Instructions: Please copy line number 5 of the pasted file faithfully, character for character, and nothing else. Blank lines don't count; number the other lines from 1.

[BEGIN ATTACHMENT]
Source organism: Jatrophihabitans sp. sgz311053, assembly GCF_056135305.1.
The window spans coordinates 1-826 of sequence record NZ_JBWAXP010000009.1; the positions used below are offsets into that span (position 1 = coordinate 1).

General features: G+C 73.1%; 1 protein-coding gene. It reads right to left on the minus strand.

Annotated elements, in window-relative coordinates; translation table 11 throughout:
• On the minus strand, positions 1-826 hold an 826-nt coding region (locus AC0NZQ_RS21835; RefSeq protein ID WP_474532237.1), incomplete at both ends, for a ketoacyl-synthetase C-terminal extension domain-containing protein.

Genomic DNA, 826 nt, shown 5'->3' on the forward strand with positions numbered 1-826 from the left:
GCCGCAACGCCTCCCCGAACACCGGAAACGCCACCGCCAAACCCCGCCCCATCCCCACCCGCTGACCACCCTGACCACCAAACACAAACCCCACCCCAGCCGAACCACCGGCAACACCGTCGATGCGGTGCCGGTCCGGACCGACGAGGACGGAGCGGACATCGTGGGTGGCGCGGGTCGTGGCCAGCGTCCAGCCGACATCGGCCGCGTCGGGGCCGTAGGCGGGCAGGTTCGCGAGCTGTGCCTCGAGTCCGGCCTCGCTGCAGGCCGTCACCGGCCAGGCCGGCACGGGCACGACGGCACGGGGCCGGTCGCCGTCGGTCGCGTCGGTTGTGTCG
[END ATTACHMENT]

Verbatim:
• On the minus strand, positions 1-826 hold an 826-nt coding region (locus AC0NZQ_RS21835; RefSeq protein ID WP_474532237.1), incomplete at both ends, for a ketoacyl-synthetase C-terminal extension domain-containing protein.